Friday, September 14, 2007

A sex scandal to make you squirm

COEUR D'ALENE, Idaho — Through the thrush of evergreen forest and the Salmon River Mountains, it's about 319 miles to Larry Craig's hometown.

I will not be making a pit stop there — I have a date with the azure shores of Crater Lake — but I wonder how the locals view the voyeuristic feeding frenzy about their favorite son.

Because it's been making me queasy, and I don't even know the guy.

In case you've been even more lost in the wilderness than me, Craig was busted for allegedly putting the moves on a fellow stall dweller in an airport men's room.

The guy turns out to be a cop, the Republican senator cops to disorderly conduct and the sordid story turns out to be just what we all need to survive the Indian summer doldrums, since there are no shark attacks or abducted little girls to terrify us.

And what, evidently, could be more petrifying than a gay guy who likes to get it on in the filthiest of public places? Deadbolt those bathroom doors, gentlemen. No one is safe.

After a couple days of crucifixion and callow mockery ("Ooh! Craig called Bill Clinton a 'nasty, bad, naughty boy' and he is one!") the sexagenarian senator was forced to step down.

Look, Craig pleaded guilty. His explanations seem confused at best. Politicians should be held to a high standard.

But I'm having trouble understanding how his minor offense warranted automatic ejection from the Senate. And I find it amusing that the GOP was so eager to throw one of its own under the tracks quicker than posturing Democrats.It's not because it's sex.

If that's the case, what in God's name is David Vitter still doing in Senate chambers after admitting "a very serious sin" involving a D.C. cathouse? Where was the stampede to throw the deviant out?It's because it's gay sex — the ickiest kind. The kind the Religious Right — which still holds a noose around the GOP — believes is a randy rest stop on the highway to Hades.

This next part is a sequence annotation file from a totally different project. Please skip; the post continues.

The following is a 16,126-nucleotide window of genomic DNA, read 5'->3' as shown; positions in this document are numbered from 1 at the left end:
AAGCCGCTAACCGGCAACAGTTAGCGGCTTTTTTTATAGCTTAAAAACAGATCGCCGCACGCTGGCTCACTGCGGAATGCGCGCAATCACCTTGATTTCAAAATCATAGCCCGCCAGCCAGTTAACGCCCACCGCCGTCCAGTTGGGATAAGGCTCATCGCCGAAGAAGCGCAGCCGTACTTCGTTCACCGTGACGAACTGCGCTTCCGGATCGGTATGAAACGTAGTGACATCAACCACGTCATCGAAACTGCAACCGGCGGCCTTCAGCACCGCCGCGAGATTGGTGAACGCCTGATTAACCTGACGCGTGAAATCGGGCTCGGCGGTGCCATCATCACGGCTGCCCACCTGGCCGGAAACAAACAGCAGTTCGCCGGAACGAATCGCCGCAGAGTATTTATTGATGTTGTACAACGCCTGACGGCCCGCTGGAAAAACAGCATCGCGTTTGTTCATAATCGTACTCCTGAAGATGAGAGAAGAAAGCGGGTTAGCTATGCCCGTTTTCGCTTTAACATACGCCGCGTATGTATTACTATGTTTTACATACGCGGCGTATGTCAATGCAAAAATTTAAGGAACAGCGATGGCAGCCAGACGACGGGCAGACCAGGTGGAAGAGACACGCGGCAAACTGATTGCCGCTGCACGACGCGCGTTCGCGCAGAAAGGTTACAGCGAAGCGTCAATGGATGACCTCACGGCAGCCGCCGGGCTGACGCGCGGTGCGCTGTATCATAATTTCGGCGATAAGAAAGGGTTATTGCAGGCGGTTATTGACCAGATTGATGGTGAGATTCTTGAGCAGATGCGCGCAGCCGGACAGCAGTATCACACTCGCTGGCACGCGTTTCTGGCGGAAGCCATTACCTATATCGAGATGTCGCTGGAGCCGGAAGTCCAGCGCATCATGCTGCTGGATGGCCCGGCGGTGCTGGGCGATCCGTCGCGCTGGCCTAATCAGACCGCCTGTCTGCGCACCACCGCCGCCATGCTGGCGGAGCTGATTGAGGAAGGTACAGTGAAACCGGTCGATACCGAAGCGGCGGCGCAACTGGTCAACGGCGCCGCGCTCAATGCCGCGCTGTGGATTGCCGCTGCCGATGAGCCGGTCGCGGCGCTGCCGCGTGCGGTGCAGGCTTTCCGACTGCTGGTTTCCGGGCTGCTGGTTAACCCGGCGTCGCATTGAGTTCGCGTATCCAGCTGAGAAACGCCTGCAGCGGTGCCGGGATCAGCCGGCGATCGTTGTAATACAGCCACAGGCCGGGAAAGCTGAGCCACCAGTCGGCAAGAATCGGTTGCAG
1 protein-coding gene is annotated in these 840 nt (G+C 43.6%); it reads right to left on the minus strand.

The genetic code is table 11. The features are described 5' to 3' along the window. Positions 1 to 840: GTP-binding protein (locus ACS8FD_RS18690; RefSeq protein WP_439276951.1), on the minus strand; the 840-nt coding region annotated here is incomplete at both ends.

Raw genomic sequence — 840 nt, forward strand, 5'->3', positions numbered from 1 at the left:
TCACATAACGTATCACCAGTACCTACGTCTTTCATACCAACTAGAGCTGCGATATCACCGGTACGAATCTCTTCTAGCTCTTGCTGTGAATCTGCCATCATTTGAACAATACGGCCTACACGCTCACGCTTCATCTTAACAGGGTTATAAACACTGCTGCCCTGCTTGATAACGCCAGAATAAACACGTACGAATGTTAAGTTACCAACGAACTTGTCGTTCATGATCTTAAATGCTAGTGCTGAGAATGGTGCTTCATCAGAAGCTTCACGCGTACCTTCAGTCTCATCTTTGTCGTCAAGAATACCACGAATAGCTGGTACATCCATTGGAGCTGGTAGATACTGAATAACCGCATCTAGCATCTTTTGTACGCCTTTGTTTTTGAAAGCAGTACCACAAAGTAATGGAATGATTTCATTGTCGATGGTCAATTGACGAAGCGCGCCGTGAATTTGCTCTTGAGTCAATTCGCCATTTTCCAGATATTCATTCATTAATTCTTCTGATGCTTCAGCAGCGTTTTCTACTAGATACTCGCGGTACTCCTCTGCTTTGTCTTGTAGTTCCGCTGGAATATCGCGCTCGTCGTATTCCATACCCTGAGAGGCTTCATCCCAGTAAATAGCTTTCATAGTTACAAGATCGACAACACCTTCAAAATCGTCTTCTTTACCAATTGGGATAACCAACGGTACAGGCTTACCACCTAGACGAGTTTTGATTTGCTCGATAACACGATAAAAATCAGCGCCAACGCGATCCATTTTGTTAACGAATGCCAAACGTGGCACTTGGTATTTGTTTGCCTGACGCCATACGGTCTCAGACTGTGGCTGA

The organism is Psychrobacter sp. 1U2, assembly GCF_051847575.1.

Cavorting with a buxom hooker is a sin they can understand (remember that tramp, Mary Magdalene?) It's practically a beltway rite of passage.

But man-on-man congress in the public sphere, no less? That's incomprehensible. And wrong.

And it's precisely that kind of muddled thinking, masquerading as morality, that has turned so many people off of what used to be the Party of Lincoln.

As for the media, the Craig case brought out our worst.Sex scandals seduce networks into actually covering politics — if you call it that, and I don't.

Why bother delving into the specifics of Hillary Clinton's health care plan or Fred Thompson's views on anything besides playing tough guys on TV?

If the president boinks an intern or a congressman solicits a page, that's something we all can understand, right?

Sure, if your goal is winning the race to the bottom instead of informing and inspiring debate. We have so many things to report. Why is it that the cheap and tawdry win out every time?

That's why while I have written my share on political personalities, I have never touched stories shopped around by operatives about Senator X's sexual proclivities.

My questions always are: Do you have proof? How is this relevant to the campaign or the office? If the flacks can't answer them, then I ain't buyin'.

There was a right way to report on Larry Craig. And it wasn't news anchors feigning outrage at the hypocrisy of the senator's anti-gay votes, just to take a break from the illicit gay sex storyline.

The story could have been a textured exploration of public figures who preach family values and practice more profane ones. We could have asked the big questions, like what this says about our real ethics.

At least that way, my only reason for nausea would be writing this column while whipping around a wriggly mountain road.

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